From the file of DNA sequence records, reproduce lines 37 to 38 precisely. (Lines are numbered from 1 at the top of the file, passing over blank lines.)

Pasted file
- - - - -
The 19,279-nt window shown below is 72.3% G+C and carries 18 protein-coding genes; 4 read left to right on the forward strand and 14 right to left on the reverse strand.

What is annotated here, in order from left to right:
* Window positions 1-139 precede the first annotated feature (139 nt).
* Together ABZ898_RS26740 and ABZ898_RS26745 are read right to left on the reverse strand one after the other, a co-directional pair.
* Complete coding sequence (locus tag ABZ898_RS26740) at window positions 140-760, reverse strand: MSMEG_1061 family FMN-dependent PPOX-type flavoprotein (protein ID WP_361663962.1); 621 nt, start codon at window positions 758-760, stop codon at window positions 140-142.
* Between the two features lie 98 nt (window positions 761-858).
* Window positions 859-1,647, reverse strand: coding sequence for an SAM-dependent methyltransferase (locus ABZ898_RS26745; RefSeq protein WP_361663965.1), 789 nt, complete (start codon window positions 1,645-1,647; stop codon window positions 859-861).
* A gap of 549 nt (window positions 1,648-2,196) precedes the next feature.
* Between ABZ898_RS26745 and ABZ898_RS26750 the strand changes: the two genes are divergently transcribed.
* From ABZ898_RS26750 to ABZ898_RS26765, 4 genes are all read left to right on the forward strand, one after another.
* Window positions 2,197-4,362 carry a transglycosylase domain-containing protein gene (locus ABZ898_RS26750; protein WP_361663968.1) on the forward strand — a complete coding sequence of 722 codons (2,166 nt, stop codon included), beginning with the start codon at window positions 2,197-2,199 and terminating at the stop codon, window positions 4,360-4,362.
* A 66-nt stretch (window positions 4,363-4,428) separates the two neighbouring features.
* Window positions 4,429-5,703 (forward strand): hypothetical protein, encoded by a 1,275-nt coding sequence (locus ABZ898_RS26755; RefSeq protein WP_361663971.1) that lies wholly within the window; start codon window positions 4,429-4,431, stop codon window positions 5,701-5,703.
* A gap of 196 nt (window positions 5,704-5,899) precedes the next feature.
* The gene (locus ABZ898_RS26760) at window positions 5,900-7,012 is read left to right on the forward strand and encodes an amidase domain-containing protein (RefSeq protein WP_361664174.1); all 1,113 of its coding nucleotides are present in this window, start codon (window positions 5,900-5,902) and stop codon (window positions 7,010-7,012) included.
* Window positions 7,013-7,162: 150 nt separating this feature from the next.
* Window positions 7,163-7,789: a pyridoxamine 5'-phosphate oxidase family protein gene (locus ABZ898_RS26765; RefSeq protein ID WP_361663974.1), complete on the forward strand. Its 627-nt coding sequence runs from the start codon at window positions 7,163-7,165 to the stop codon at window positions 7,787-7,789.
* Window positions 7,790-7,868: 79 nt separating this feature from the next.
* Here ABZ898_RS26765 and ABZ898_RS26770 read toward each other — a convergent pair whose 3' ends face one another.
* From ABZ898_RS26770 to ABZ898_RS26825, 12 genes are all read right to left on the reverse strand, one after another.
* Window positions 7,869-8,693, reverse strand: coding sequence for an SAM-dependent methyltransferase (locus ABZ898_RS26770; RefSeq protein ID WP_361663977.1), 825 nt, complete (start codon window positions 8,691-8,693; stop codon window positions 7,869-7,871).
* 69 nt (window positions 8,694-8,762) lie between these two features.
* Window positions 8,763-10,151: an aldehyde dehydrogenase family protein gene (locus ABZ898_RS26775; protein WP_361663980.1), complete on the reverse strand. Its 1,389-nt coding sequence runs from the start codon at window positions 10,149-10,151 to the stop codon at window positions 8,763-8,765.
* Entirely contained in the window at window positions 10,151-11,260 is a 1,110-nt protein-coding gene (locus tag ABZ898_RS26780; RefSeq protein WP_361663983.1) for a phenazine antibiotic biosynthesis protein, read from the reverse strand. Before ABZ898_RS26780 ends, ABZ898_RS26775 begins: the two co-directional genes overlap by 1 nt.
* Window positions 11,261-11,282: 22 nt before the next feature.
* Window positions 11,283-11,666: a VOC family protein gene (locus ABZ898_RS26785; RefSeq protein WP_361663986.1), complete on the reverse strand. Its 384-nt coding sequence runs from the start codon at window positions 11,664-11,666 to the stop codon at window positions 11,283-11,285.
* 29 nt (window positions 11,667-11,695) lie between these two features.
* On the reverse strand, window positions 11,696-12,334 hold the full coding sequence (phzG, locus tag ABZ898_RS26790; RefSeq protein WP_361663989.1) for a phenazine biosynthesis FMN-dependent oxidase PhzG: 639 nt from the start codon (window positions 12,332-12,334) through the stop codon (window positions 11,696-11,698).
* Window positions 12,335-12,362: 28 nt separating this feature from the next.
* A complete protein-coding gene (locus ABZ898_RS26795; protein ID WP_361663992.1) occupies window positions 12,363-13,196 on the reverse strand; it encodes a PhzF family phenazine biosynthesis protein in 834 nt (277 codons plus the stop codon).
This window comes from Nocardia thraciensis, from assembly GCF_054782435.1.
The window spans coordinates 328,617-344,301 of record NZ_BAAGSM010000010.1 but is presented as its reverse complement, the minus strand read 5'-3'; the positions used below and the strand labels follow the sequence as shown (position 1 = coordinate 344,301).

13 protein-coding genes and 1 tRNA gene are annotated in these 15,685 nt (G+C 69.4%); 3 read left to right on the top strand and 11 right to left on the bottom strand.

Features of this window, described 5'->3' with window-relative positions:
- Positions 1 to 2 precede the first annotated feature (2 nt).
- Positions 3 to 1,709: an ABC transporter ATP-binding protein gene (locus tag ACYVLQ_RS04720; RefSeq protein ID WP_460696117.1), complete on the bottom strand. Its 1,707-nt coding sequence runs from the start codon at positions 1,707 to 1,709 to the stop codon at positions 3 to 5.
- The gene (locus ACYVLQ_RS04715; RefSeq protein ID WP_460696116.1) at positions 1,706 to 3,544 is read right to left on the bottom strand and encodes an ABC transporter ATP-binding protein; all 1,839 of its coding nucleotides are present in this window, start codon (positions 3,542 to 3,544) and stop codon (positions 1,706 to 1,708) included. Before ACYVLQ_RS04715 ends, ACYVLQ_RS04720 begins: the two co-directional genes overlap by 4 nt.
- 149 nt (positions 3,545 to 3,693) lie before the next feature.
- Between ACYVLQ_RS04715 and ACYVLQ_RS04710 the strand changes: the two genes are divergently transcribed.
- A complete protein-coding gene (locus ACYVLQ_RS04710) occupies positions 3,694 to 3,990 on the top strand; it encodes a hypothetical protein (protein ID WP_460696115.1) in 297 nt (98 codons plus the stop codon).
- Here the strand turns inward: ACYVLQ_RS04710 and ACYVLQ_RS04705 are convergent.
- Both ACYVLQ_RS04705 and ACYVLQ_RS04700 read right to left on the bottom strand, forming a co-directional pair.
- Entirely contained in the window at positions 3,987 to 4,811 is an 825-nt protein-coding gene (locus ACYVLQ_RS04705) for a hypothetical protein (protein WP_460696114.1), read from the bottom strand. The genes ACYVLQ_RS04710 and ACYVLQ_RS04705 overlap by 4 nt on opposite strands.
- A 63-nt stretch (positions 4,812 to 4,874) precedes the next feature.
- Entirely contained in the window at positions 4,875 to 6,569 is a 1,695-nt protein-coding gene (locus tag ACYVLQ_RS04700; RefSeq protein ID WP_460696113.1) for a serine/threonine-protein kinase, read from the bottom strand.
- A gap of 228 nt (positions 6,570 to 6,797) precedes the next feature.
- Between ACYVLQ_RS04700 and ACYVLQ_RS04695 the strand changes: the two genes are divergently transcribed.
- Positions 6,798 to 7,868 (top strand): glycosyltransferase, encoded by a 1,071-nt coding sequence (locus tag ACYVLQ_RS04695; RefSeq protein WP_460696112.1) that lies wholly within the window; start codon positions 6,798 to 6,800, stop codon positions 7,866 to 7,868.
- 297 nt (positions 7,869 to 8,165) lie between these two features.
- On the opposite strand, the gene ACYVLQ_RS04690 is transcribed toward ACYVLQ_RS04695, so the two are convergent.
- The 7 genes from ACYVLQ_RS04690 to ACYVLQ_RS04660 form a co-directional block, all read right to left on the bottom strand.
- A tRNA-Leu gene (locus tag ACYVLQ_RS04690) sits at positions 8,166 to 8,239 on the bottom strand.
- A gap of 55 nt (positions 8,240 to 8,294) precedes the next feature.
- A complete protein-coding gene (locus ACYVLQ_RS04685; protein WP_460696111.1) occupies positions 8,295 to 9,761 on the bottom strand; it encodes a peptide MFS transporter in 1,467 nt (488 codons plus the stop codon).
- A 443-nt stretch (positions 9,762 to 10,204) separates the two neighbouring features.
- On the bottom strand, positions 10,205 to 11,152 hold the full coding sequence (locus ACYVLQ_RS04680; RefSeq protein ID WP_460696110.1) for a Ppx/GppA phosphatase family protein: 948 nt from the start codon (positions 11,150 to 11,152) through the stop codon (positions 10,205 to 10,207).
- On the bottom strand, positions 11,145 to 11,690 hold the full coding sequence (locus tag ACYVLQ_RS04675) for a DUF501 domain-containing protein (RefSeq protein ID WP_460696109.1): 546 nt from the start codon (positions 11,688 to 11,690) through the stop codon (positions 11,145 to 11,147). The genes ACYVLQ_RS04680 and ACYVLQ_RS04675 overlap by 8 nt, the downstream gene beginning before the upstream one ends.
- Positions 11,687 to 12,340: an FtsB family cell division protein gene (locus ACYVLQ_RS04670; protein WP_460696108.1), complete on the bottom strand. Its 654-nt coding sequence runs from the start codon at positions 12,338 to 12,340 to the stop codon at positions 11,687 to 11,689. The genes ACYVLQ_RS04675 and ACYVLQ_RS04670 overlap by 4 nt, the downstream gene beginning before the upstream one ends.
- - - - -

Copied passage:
- The gene (locus ACYVLQ_RS04715; RefSeq protein ID WP_460696116.1) at positions 1,706 to 3,544 is read right to left on the bottom strand and encodes an ABC transporter ATP-binding protein; all 1,839 of its coding nucleotides are present in this window, start codon (positions 3,542 to 3,544) and stop codon (positions 1,706 to 1,708) included. Before ACYVLQ_RS04715 ends, ACYVLQ_RS04720 begins: the two co-directional genes overlap by 4 nt.
- 149 nt (positions 3,545 to 3,693) lie before the next feature.